10 Worst Wrestling Matches Of 2023 (According To The Internet)

Gable Steveson vs. Baron Corbin, Leatherface, and more... the matches that STUNK in 2023.

Baron Corbin Gable Steveson

Like 2022 before it, 2023 in professional wrestling has been stranger than fiction, oscillating from the sublime to the ridiculous so rapidly that 2024 can't possibly be any weirder.

We say that every year. Wrestling can - and will - find a way to get more insane. It always does.

Fingers crossed that this doesn't extend to some of the in-ring horrors we've lived through since 1 January. While we are fortunate to live in an era where true disasterpieces rarely make it to television, even the most skilled wrestlers in the world have bad nights.

We're taking a different approach this year. Rather than compiling it in-house, we consulted the closest thing wrestling has to a critical aggregator, Cagematch.net, to gauge fan opinion on the lowest of the low in 2023. Essentially, these are your trashiest, nastiest, botchiest bouts of the year, as ranked and determined by hundreds of votes on the popular user-driven site. For transparency, scope is limited to promotions WhatCulture typically covers: WWE, AEW, IMPACT, and NJPW.

Good news! No Tyrus. You'd be reading about him thrice otherwise.

For every Kenny Omega vs. Will Ospreay or Gunther vs. Drew McIntyre vs. Sheamus, there's a match so bad it makes you question your very fandom. Let the dumpster dive commence.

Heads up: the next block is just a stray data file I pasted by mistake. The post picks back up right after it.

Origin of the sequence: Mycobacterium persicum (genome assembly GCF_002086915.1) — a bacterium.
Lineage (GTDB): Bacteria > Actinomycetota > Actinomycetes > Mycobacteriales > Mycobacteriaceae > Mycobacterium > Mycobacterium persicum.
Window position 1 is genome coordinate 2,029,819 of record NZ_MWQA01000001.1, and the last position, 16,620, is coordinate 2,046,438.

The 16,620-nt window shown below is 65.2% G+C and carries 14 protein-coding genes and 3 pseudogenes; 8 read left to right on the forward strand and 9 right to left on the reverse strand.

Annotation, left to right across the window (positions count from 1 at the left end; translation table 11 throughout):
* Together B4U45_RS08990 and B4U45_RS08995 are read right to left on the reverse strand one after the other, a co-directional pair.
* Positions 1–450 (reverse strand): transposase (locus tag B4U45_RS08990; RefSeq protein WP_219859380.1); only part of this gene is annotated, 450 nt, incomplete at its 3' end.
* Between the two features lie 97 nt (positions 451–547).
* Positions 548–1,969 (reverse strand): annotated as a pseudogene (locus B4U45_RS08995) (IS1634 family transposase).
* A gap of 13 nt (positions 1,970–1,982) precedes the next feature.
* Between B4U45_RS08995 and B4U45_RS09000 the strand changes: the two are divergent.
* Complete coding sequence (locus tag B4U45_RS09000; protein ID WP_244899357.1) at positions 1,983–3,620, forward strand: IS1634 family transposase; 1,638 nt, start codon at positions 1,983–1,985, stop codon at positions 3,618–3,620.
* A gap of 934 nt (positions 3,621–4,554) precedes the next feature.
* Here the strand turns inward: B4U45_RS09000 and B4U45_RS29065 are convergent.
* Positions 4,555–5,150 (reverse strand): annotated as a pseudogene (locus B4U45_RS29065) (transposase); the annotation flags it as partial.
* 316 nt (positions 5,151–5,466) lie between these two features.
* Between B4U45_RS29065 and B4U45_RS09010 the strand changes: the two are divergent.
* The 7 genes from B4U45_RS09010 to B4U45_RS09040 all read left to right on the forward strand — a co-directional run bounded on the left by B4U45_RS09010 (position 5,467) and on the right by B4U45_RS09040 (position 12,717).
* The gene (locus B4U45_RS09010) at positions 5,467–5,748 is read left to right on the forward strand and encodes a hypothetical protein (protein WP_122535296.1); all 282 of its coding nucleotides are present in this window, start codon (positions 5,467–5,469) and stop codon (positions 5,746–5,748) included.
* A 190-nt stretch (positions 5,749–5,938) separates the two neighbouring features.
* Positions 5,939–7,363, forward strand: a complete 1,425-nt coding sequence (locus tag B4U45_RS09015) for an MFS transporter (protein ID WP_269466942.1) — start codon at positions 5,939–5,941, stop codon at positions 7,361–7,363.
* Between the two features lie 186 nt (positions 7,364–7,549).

(NOTE: Although it was amongst 2023's worst-rated matches on Cagematch.net, Bray Wyatt vs. LA Knight has been omitted)

10. Ronda Rousey Vs. Shayna Baszler (WWE SummerSlam)

Baron Corbin Gable Steveson

Cagematch Rating: 3.12/10.

It would have taken an impossible effort for Ronda Rousey's WWE exit to be as miserable as her UFC exit, when she was knocked out in consecutive fights, but 'The Baddest Woman on the Planet' and long-time friend-turned-onscreen-rival Shayna Baszler disappointed in a match encapsulating much of what went wrong with Rousey's second WWE run.

Worked MMA rarely works. In the context of a professional wrestling show, it asks you to believe one of two things:

1. The MMA ruleset is a shoot, and everything else is a work.

2. MMA is a work.

Neither is good. Fights are either simulated or they aren't. You simply cannot promote both things on a worked show, and WWE should have learned its lesson from Cain Velasquez vs. Brock Lesnar.

Baszler and Rousey got a scant seven minutes to throw pulled punches and work MMA-style exchanges on the mat. They did little of interest within those confines, showing surprisingly little chemistry, despite their personal history, and the WWE audience was not Sports Entertained.

If wrestling's market-leading promotion is a buffet, Baszler vs. Rousey was a dried-out tray of congealed mac and cheese the chef forgot to place under the heat lamps.

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Andy has been with WhatCulture for six years and is currently WhatCulture's Senior Wrestling Reporter. A writer, presenter, and editor with 10+ years of experience in online media, he has been a sponge for all wrestling knowledge since playing an old Royal Rumble 1992 VHS to ruin in his childhood. Having previously worked for Bleacher Report, Andy specialises in short and long-form writing, video presenting, voiceover acting, and editing, all characterised by expert wrestling knowledge and commentary. Andy is as much a fan of 1985 Jim Crockett Promotions as he is present-day AEW and WWE - just don't make him choose between the two.